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rotuts

Beyond Meat, Impossible Foods, etc.

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Ive become interest in the Beyond Meat ' business model ' , as economics interest me from time to time.

 

both Beyond Meat and impossible Foods show up in the business section off both the WSJ and NYT.

 

on a british show I follow when I can , FoodUnwrapped , they grilled BYND  burgers , which seem to come preformed

 

for a crowd of ' Ranchers ' in CA.   they all loved the BYND meat burgers . or so they claimed.

 

as far as I understand it , both these companies want to mimiic meat as closely as possible

 

as the see a market for those who love the taste of beef , but what to consume less.

 

for many reasons ;  Health , environment , etc

 

that's different than the market for a Veggie Burger possible , as the articles point out

 

many Vegetarians can't stand the flavor of meat.

 

here are a few articles Ive found interesting :

 

https://finance.yahoo.com/news/meatless-future-vegan-delusions-beyond-080136873.html

 

note BYND stock :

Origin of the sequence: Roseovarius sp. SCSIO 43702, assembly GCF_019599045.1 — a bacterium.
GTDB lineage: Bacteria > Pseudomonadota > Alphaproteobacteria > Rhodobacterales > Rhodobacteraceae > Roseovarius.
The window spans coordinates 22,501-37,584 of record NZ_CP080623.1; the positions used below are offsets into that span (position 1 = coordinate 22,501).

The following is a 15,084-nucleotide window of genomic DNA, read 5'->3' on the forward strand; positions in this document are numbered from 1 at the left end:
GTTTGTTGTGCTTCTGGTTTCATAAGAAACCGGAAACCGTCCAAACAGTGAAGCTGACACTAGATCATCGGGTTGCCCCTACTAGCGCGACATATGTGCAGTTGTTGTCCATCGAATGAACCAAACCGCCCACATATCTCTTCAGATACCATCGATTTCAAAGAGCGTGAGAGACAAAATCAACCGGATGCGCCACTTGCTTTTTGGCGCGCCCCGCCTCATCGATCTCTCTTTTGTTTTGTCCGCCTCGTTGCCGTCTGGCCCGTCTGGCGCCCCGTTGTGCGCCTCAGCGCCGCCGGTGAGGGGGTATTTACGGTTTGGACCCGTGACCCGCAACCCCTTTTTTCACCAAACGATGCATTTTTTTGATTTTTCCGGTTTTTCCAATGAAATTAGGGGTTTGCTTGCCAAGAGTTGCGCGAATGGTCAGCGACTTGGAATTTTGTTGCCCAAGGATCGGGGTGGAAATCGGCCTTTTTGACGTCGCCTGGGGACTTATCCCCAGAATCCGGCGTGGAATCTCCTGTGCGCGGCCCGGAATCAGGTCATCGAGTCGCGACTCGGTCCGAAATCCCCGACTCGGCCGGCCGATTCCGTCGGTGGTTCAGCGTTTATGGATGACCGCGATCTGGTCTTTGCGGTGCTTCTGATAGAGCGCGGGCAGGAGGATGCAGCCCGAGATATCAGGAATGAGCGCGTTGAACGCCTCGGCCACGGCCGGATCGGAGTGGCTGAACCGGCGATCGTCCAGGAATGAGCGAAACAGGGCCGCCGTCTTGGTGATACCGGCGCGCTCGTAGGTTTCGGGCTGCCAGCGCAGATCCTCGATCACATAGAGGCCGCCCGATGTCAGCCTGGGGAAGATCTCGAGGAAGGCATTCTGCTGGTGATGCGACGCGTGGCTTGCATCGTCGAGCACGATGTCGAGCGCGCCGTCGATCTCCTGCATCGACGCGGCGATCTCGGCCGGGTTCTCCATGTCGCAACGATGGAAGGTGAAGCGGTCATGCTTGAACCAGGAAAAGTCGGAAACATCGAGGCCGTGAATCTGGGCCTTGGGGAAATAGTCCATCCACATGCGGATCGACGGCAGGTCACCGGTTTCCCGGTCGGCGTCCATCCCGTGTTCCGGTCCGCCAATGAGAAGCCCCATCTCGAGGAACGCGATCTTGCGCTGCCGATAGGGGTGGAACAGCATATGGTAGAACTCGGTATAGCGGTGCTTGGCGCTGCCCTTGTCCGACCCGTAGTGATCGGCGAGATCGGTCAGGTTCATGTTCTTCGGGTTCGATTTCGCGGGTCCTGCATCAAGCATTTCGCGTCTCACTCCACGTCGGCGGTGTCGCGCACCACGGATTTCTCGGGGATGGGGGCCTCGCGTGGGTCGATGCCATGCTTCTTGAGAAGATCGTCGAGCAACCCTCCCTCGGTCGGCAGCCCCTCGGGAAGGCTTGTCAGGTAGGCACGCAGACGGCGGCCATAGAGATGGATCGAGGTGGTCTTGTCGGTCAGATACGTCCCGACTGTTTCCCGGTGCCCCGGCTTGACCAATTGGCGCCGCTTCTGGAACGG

BM.jpg.d8befd3b47fa97217a3e16abe1780a97.jpg

 

stock price is a matter of public interest , possible to accumulate wealth down the line.

 

Impossible Foods has not done an IPO I believe 

 

https://www.fool.com/investing/2019/06/02/5-start-ups-eager-to-follow-in-beyond-meats-footst.aspx

 

in my area the BYND meat burgers are very scarce   I can't say what arty of two costs.

 

fresh burger , ground frequently at a high end grocery chain near me  ( Roche Brothers )

 

is currently $ 7.00 / lb for 85 / 15.  If I want a burger, Id get this , enough for two burgers  as it a service meat counter

 

and Id be comfortable cooking this rare.

 

has anyone tried BYND burger ?   had a burger in a restaurant made from IF's meat ?

 

I have not looked into the details , but Im skeptical that BYND meat burgers are that much ' healthier "

 

now that in the new version they seem to have added saturated coconut oil in bits to mimic beef fat.

 

MegaloMarts  such as  Tyson are moving in a Meat / veg combo concoction , not all vegetarian.

 

thoughs ?

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I haven't had the Beyond, but I've had the Impossible a couple of times in tacos and burritos. The texture is very good, at least in those applications, and I'd say the flavor is good, though I don't think you'd confuse it for beef. It's just that it hits similar flavor notes and works in the same sort of applications. From an pricing perspective, the Qdoba Impossible Burrito is about $10 where I live, while the ground beef burrito is $8. I have no idea what their production costs are, but if they can sell the stuff here in prime cattle country (Oklahoma) they must be doing well.